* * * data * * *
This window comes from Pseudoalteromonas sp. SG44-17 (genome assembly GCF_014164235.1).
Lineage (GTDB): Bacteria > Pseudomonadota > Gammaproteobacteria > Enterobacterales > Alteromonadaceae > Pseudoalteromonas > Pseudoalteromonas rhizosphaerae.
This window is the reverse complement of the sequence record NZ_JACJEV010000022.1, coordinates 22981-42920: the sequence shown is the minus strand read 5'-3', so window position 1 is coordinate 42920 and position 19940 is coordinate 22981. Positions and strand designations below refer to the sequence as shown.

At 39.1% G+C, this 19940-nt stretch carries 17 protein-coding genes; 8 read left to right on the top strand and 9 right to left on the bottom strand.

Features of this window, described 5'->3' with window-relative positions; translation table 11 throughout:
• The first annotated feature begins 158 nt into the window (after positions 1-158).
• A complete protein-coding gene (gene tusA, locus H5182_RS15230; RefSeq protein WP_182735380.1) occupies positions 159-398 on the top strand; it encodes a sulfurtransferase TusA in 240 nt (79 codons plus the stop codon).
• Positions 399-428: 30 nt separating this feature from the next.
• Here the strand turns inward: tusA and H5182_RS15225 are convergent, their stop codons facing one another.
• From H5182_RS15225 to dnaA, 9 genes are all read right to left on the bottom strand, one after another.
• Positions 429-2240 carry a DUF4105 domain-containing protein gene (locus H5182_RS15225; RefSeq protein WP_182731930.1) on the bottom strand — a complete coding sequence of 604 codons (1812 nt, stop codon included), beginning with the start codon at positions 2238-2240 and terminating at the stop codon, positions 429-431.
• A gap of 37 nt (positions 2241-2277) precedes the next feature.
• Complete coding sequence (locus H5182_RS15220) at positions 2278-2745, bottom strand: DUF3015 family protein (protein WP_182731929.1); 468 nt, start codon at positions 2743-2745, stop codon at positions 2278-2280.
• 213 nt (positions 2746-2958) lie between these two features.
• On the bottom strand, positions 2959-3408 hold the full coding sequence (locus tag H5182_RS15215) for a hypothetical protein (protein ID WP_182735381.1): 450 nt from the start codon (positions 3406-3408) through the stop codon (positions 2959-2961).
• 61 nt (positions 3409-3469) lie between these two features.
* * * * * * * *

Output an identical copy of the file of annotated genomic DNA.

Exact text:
This window comes from Pseudoalteromonas sp. SG44-17 (genome assembly GCF_014164235.1).
Lineage (GTDB): Bacteria > Pseudomonadota > Gammaproteobacteria > Enterobacterales > Alteromonadaceae > Pseudoalteromonas > Pseudoalteromonas rhizosphaerae.
This window is the reverse complement of the sequence record NZ_JACJEV010000022.1, coordinates 22981-42920: the sequence shown is the minus strand read 5'-3', so window position 1 is coordinate 42920 and position 19940 is coordinate 22981. Positions and strand designations below refer to the sequence as shown.

At 39.1% G+C, this 19940-nt stretch carries 17 protein-coding genes; 8 read left to right on the top strand and 9 right to left on the bottom strand.

Features of this window, described 5'->3' with window-relative positions; translation table 11 throughout:
• The first annotated feature begins 158 nt into the window (after positions 1-158).
• A complete protein-coding gene (gene tusA, locus H5182_RS15230; RefSeq protein WP_182735380.1) occupies positions 159-398 on the top strand; it encodes a sulfurtransferase TusA in 240 nt (79 codons plus the stop codon).
• Positions 399-428: 30 nt separating this feature from the next.
• Here the strand turns inward: tusA and H5182_RS15225 are convergent, their stop codons facing one another.
• From H5182_RS15225 to dnaA, 9 genes are all read right to left on the bottom strand, one after another.
• Positions 429-2240 carry a DUF4105 domain-containing protein gene (locus H5182_RS15225; RefSeq protein WP_182731930.1) on the bottom strand — a complete coding sequence of 604 codons (1812 nt, stop codon included), beginning with the start codon at positions 2238-2240 and terminating at the stop codon, positions 429-431.
• A gap of 37 nt (positions 2241-2277) precedes the next feature.
• Complete coding sequence (locus H5182_RS15220) at positions 2278-2745, bottom strand: DUF3015 family protein (protein WP_182731929.1); 468 nt, start codon at positions 2743-2745, stop codon at positions 2278-2280.
• 213 nt (positions 2746-2958) lie between these two features.
• On the bottom strand, positions 2959-3408 hold the full coding sequence (locus tag H5182_RS15215) for a hypothetical protein (protein ID WP_182735381.1): 450 nt from the start codon (positions 3406-3408) through the stop codon (positions 2959-2961).
• 61 nt (positions 3409-3469) lie between these two features.